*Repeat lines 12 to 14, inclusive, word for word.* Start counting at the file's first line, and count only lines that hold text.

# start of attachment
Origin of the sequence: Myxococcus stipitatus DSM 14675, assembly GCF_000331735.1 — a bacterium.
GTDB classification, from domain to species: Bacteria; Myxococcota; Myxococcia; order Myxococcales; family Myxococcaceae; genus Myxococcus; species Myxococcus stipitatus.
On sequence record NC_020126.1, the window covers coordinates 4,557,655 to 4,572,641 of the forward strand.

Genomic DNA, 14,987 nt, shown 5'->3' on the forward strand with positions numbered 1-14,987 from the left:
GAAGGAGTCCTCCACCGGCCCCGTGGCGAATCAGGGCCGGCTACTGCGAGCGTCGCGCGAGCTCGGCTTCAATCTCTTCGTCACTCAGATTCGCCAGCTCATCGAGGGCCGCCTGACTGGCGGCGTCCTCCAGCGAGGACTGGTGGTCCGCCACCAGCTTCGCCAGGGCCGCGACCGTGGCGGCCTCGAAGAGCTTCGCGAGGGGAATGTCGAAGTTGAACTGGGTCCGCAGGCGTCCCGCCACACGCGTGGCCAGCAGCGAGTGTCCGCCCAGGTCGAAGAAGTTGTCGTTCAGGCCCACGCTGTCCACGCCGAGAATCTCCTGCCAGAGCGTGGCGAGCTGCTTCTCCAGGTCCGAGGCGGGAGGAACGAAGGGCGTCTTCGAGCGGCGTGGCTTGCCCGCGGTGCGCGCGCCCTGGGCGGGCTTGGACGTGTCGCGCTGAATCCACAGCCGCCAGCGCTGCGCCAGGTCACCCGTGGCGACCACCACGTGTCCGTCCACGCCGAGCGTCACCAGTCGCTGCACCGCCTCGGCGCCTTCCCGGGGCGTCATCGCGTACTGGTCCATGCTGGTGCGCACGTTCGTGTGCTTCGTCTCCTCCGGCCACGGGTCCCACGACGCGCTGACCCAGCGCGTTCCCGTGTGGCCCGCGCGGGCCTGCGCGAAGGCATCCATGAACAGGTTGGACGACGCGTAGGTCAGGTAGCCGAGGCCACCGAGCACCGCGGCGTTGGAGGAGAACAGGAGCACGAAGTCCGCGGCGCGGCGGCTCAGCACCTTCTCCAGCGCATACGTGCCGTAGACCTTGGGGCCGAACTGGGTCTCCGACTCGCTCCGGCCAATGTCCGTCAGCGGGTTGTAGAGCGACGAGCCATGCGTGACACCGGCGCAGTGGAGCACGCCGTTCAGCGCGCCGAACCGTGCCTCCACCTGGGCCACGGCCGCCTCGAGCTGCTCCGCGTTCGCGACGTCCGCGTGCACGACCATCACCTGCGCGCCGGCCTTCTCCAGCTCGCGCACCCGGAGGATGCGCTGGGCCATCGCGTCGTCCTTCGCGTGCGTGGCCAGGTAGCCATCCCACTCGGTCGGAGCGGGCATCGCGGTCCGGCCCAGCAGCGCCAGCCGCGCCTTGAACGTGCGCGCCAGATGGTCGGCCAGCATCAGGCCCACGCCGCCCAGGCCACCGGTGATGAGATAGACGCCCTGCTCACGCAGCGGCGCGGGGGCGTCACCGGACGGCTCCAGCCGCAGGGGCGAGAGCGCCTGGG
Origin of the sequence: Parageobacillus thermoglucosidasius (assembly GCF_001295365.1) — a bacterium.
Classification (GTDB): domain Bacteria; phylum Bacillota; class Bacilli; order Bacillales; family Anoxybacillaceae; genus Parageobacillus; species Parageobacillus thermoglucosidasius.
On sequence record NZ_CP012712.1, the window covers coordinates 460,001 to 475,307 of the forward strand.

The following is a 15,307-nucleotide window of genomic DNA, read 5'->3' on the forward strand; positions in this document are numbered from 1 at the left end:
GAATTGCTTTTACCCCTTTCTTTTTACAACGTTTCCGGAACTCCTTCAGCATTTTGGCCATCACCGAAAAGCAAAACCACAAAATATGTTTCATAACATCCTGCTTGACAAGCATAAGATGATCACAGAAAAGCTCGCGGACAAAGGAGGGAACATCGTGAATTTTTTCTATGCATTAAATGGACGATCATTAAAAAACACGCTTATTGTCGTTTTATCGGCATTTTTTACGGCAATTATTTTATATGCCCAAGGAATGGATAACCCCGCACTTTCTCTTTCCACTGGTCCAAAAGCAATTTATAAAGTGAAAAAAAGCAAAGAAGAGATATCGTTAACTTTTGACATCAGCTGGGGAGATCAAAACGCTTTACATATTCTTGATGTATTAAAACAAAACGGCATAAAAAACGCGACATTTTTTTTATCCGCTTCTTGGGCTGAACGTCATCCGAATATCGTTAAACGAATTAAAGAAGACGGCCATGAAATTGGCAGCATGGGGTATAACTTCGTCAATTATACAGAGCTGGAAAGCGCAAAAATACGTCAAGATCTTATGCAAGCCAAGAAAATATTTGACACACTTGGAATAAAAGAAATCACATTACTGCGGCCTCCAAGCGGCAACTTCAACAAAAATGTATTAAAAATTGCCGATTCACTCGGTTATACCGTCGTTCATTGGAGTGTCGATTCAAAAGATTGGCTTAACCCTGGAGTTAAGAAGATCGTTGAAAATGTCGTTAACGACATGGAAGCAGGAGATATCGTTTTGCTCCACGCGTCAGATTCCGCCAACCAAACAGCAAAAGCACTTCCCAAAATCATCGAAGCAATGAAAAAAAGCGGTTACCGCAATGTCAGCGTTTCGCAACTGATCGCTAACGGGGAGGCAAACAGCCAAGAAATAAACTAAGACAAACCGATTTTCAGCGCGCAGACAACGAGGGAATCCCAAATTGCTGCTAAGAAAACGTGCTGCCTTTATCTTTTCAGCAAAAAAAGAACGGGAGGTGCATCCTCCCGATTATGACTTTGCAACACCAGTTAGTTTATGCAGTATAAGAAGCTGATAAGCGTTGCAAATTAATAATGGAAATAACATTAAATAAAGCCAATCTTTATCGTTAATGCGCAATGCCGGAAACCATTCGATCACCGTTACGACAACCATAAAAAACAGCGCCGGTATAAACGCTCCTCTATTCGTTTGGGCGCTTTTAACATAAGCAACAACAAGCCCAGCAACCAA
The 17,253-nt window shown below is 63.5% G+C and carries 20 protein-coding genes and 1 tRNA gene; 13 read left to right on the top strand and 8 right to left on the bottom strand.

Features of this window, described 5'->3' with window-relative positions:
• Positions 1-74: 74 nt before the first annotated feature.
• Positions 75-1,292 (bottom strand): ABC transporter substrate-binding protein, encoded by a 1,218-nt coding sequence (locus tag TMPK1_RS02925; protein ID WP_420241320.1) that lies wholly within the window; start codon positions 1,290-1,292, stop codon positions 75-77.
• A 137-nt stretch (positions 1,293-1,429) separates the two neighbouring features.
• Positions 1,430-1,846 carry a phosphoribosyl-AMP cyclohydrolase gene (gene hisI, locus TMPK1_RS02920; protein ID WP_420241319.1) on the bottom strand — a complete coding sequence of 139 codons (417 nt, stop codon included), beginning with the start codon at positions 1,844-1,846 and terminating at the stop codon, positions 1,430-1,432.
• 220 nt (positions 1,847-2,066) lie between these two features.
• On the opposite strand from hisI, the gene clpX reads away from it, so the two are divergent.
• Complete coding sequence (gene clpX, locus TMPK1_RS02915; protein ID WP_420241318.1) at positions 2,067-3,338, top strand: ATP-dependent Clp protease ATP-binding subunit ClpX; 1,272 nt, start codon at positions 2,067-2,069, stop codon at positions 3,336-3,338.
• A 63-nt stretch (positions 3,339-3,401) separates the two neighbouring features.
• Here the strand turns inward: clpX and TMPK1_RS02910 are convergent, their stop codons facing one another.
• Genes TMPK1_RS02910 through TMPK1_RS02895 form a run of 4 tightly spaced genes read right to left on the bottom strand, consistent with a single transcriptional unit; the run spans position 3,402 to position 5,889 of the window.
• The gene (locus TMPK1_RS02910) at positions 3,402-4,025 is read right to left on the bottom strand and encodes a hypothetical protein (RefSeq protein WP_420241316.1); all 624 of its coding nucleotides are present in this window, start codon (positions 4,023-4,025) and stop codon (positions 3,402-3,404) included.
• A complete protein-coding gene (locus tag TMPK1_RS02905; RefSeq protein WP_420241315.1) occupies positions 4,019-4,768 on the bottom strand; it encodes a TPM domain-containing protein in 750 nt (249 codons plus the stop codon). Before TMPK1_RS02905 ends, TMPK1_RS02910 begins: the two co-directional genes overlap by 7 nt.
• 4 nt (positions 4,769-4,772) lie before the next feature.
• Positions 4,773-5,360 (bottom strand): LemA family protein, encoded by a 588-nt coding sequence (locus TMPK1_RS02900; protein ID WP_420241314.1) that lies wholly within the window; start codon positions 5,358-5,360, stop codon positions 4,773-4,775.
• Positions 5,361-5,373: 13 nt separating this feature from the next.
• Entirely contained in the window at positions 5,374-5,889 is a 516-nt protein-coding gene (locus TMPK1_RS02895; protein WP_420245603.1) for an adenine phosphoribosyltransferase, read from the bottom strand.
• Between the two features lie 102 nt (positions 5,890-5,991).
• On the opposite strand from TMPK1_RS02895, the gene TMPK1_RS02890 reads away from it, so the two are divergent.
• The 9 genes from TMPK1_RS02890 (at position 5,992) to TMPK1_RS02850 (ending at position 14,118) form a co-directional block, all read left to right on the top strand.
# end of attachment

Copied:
Features of this window, described 5'->3' with window-relative positions:
• Positions 1-74: 74 nt before the first annotated feature.
• Positions 75-1,292 (bottom strand): ABC transporter substrate-binding protein, encoded by a 1,218-nt coding sequence (locus tag TMPK1_RS02925; protein ID WP_420241320.1) that lies wholly within the window; start codon positions 1,290-1,292, stop codon positions 75-77.